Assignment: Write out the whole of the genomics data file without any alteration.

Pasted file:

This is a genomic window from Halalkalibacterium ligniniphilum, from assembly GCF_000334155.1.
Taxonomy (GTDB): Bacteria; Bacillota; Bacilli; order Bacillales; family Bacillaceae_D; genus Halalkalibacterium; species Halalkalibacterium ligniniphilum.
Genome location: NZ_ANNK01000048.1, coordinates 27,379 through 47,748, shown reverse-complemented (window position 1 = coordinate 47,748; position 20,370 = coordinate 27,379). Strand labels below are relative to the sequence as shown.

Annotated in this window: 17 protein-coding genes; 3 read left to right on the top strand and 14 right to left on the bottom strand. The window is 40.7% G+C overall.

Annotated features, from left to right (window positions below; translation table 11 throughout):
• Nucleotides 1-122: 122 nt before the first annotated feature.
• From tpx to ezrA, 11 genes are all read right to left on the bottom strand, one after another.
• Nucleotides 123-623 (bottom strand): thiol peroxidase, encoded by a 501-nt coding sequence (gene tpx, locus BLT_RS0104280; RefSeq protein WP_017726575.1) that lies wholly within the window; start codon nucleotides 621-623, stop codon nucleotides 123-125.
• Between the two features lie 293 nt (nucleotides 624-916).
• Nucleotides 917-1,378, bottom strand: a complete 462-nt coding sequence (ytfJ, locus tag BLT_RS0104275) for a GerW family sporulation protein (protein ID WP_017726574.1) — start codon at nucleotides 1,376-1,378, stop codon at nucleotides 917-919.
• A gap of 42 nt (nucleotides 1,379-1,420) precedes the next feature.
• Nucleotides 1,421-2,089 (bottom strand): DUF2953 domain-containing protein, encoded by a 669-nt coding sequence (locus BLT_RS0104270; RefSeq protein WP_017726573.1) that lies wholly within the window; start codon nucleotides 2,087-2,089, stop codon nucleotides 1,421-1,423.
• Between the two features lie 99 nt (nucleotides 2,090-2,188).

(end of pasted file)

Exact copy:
This is a genomic window from Halalkalibacterium ligniniphilum, from assembly GCF_000334155.1.
Taxonomy (GTDB): Bacteria; Bacillota; Bacilli; order Bacillales; family Bacillaceae_D; genus Halalkalibacterium; species Halalkalibacterium ligniniphilum.
Genome location: NZ_ANNK01000048.1, coordinates 27,379 through 47,748, shown reverse-complemented (window position 1 = coordinate 47,748; position 20,370 = coordinate 27,379). Strand labels below are relative to the sequence as shown.

Annotated in this window: 17 protein-coding genes; 3 read left to right on the top strand and 14 right to left on the bottom strand. The window is 40.7% G+C overall.

Annotated features, from left to right (window positions below; translation table 11 throughout):
• Nucleotides 1-122: 122 nt before the first annotated feature.
• From tpx to ezrA, 11 genes are all read right to left on the bottom strand, one after another.
• Nucleotides 123-623 (bottom strand): thiol peroxidase, encoded by a 501-nt coding sequence (gene tpx, locus BLT_RS0104280; RefSeq protein WP_017726575.1) that lies wholly within the window; start codon nucleotides 621-623, stop codon nucleotides 123-125.
• Between the two features lie 293 nt (nucleotides 624-916).
• Nucleotides 917-1,378, bottom strand: a complete 462-nt coding sequence (ytfJ, locus tag BLT_RS0104275) for a GerW family sporulation protein (protein ID WP_017726574.1) — start codon at nucleotides 1,376-1,378, stop codon at nucleotides 917-919.
• A gap of 42 nt (nucleotides 1,379-1,420) precedes the next feature.
• Nucleotides 1,421-2,089 (bottom strand): DUF2953 domain-containing protein, encoded by a 669-nt coding sequence (locus BLT_RS0104270; RefSeq protein WP_017726573.1) that lies wholly within the window; start codon nucleotides 2,087-2,089, stop codon nucleotides 1,421-1,423.
• Between the two features lie 99 nt (nucleotides 2,090-2,188).